Photo Credit: Mauricio Alvarado
The resurgence of doom and stoner metal has thrust the at-times insular and oft-ignored sub-genre into the vanguard of the modern metal scene. With promising acts like Pallbearer and King Woman treading new ground and long-running stalwarts like Electric Wizard and The Sword still holding strong, the genre is in rare form. It should not come as a shock to learn that this has resulted in an upswell of interest in one of the most influential forebearers of the genre, Sleep.
Despite the fact that the band has not released new material in over a decade and a half, the San Jose trio had no problem selling out not one, but two performances at The Fonda in Hollywood. It didn’t hurt that the openers are a legendary act in their own right – Washington band Melvins. With only one security checkpoint the lines grew to tremendous lengths; by the time 9:15 rolled around and the openers were scheduled to take the stage, the mass of metal-heads formed a line running clear down Gower Street, wrapping the corner along Selma Avenue. Luckily, Melvins started a bit late, allowing as many fans as possible to witness their magnificent hour-long set.
Performing as a trio, Melvins’ set was a healthy mix of covers and originals. With Buzz Osbourne’s gravity-defying quaff swaying to-and-fro, the band offered doom-y, off-the-wall takes on Alice Cooper’s “Halo of Flies,” the Beatles classic “I Want to Hold Your Hand,” a rarely heard Malfunkshun song, “With Yo’ Heart (Not Yo’ Hands)” and a Green River classic “Leech.” With the solid rhythmic bedrock of drummer Dale Crover and bassist Steven Shane McDonald, the band stuck to a set of straightforward stoner metal, sidestepping their more experimental leanings in favor of bludgeoning riffage. The crowd responded in kind, with the area in front of the stage turning into a swirling mass of fist-pumping bodies. Other songs played during the set were “Onions Make the Milk Taste Bad,” “Eye Flys” and “AMAZON.”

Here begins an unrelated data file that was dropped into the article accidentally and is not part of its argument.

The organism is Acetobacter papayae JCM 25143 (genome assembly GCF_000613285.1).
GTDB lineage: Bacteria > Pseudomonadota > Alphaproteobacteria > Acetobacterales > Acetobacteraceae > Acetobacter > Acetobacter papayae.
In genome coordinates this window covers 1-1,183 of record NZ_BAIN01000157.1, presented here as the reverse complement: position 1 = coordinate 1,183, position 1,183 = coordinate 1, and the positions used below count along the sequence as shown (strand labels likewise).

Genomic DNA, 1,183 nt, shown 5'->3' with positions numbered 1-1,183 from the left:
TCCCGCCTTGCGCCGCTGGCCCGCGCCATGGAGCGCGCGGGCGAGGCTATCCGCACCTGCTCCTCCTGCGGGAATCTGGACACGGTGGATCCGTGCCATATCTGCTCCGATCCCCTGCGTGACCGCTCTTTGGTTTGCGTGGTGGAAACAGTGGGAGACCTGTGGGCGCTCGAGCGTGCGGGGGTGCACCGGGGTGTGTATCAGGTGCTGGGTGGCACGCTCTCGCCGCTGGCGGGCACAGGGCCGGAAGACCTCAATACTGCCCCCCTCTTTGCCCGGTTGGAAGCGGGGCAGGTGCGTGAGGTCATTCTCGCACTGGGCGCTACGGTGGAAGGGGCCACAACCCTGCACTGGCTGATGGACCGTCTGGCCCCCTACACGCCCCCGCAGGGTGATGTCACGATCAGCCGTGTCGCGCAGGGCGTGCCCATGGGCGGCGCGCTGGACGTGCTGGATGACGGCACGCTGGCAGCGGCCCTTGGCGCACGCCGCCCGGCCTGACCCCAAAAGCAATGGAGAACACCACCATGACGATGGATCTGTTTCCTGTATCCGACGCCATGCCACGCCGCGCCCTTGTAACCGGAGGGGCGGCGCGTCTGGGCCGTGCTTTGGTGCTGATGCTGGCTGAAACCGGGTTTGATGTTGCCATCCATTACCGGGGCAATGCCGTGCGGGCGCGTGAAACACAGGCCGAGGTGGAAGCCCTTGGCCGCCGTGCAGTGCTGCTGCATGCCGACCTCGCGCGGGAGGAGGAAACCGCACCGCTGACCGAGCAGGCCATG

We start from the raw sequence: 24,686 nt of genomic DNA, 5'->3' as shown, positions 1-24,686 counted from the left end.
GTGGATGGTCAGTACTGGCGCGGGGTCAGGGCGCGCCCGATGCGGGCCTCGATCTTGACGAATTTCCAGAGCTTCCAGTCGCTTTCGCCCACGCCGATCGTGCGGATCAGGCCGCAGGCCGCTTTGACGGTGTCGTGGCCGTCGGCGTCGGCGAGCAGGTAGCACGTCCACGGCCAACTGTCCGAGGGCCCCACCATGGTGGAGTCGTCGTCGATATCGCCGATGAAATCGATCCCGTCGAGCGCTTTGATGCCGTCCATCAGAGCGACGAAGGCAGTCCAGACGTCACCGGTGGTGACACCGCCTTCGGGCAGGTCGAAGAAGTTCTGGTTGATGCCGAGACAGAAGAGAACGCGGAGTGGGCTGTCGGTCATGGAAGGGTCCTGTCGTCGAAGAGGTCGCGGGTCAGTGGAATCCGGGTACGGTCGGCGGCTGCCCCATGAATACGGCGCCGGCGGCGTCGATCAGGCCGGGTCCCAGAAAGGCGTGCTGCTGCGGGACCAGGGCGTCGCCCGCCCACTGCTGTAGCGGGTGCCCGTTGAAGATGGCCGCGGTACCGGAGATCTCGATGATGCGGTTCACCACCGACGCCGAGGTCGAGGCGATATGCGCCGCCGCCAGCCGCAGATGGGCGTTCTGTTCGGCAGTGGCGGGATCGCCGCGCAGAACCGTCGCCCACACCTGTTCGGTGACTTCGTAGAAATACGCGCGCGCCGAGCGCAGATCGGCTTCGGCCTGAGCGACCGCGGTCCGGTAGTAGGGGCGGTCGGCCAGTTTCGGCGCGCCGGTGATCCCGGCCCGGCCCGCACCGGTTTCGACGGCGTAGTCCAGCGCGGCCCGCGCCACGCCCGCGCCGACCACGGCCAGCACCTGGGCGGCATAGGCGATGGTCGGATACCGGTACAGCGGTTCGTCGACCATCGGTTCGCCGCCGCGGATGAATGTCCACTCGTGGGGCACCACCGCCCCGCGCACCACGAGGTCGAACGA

After a brief intermission, it appeared Sleep were ready to take the stage. Crackling communiqués were broadcast over the loudspeakers and the anticipation from the crowd was palpable. Fifteen minutes later (though it felt like an eternity) one of the disembodied speakers finally declared “the eagle has landed” and the curtain lifted ever-so-slowly for an hour-plus of slow-motion Sabbath worship care of a shirtless (as always) guitarist Matt Pike, bassist/vocalist Al Ciscneros and drummer Jason Roeder.
Unlike the voluminous output of the Melvins, Sleep has a comparably limited amount of material from which to cull their set. The band started what would turn out to be a mesmerizing, entrancing performance with one of their most iconic songs, “Dragonaut.” The opening track of their 1992 sophomore effort Holy Mountain, it is a song that set the template for the stoner metal explosion of the mid-90s. The band touched on several other beloved sludge anthems, including “Holy Mountain,” “Cultivator,” “From Beyond” and of course, “Dopesmoker,” a song/album that eventually led to the dissolution of Sleep – taking a glass-half-full approach though, the break-up led to two incredible groups in their own right, Om and High on Fire.
While there were some logistical hiccups to start the show, the first night of this Melvins/Sleep extravaganza got off to an explosive start. Between the choice covers of Melvins and the transcendent work of Sleep, this was a show that every discerning metal-lover had to be at. Sleep prove why they, along with Kyuss, came to define the sludgy genres of stoner and doom metal. A tour-de-force, this is the kind of performance that is well worth waiting in an endless line on a chilly Los Angeles night.
Onions Make the Milk Taste Bad
The Bloated Pope
I Want to Hold Your Hand
Mr. Rip Off
Halo of Flies
The Kicking Machine
With Yo’ Heart, Not Yo’ Hands